Anne-Sophie Avé, Ambassador of France to Ghana, says her country has allocated €75 million as investment into Ghana to support Micro, Small and Medium Enterprises (MSMEs).
The amount forms part of a €3.5 billion investment for African countries under the “Choose Africa Initiative,” aimed at offering a range of assistance and financing tailored to the creation, development and growth of MSMEs.
For Ghana, the initiative will support the structuring of projects to contribute to sustainable development in the area of education, health, manufacturing, agribusiness, and financial technology.
The Ambassador said the support would exclude the extractive sector, including mining and oil and gas, in line with her country’s green energy policy.
“I’ve asked them [investors from France] to look at companies that have the potential to go borders…, invest in the future like education, vocational training and €75 billion has been earmarked to Ghana so far but if there is a well-pitched clear business plan, more money can be invested into it,” she said.
She said this when she interacted with the media on the sidelines of an event to connect MSMES, start-ups, entrepreneurs with Proparco, a French Development Finance Institution.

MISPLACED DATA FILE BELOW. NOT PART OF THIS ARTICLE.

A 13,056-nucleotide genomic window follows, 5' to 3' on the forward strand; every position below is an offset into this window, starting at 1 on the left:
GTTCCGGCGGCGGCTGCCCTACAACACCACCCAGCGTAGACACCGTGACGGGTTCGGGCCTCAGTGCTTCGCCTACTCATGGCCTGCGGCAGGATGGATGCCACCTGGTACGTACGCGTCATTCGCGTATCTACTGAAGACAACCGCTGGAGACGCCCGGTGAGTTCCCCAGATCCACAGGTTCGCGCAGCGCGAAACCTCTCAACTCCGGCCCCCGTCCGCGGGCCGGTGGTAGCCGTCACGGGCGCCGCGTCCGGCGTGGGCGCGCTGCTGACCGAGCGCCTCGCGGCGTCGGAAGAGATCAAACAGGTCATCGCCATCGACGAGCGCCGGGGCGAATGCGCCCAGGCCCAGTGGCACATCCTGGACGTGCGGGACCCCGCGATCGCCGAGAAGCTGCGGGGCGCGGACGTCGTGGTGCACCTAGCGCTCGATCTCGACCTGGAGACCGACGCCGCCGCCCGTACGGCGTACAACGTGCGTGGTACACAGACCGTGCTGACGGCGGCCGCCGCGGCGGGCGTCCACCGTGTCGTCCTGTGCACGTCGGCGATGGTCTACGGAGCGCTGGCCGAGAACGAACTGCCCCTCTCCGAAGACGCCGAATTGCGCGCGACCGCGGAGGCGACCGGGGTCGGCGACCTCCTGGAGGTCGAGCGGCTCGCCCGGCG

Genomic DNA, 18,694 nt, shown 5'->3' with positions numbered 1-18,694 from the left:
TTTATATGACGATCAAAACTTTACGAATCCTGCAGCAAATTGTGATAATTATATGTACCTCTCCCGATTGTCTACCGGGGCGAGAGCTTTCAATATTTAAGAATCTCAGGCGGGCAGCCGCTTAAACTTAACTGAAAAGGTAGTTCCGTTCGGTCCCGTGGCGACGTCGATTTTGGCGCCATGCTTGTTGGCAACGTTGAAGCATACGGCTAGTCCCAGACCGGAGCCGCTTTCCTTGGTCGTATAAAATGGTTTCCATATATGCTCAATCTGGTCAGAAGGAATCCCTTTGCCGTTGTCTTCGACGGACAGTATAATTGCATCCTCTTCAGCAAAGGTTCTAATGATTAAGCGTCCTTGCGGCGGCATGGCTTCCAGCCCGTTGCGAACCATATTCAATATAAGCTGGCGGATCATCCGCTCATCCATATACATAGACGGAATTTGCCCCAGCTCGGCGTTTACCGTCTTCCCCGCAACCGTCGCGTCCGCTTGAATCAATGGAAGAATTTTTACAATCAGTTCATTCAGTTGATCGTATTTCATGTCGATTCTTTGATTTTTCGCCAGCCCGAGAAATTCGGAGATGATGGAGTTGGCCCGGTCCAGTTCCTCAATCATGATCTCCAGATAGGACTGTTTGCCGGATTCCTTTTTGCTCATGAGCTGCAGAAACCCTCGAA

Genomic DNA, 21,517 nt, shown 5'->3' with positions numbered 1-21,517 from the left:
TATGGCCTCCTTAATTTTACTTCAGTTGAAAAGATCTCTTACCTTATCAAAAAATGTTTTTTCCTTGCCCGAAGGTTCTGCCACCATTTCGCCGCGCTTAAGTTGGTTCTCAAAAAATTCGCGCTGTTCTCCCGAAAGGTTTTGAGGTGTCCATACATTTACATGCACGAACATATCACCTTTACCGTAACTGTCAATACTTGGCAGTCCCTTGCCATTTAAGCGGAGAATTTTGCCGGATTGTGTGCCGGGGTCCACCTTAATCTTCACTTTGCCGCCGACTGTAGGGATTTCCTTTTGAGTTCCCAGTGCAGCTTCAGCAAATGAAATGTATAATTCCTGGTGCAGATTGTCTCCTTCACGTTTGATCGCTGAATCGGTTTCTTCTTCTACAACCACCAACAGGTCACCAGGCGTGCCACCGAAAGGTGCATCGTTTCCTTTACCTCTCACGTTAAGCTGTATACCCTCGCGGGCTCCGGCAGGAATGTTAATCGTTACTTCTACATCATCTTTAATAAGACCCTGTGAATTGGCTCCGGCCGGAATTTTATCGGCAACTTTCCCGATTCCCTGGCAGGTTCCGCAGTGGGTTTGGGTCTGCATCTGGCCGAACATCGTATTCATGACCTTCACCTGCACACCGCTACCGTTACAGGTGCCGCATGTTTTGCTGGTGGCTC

The event was organised by the French Embassy, Ghana Investment Promotion Center (GIPC) and Innohub, a business incubator that helps small and growing businesses to become sustainable.
On why France was investing in Ghana, she explained that, “Ghana is safe, a peaceful and democratic country, with lots of entrepreneurs, young dynamic people, lots of good ideas, lots of solidarity by loans from family and friends to get them started.
“There are MSMEs that are already existing, experiencing, there are products testing in the market with many opportunities for investment. It’s a basic logic, France invests where investment is really safe and profitable.”
She noted that Ghana was endowed with economic prospects due to its many MSMEs coupled with good skills and competencies, and that France “wants to ensure that Ghanaian companies are able to go the extra mile to create jobs, wealth, add value.”
Regarding returns on investment, she stated that, “if you invest or give a loan and also technical assistance, it will bring you money so you will be eager to help that person or company who brings the wonderful idea to bring it to another level or extra mile and become more national and international brand,” and that was what investors from France would be concerned about.
To that end, she said, each investment fund would look at expertise and specialties and do due diligence because they [the investors and MSMEs] would be working together for five to seven years.
Mr Yofi Grant, the Chief Executive Officer of GIPC, stated that, “the government is very keen to develop the MSME sector and clearly understands that it’s the largest business sector of the economy, therefore, attention needs to be paid to the sector if we seek to improve and grow.”
“At GIPC, we are doing a lot to support MSMEs through programmes such as our Young Entrepreneurs Forum, Business Continuity and our various trade missions,” he added.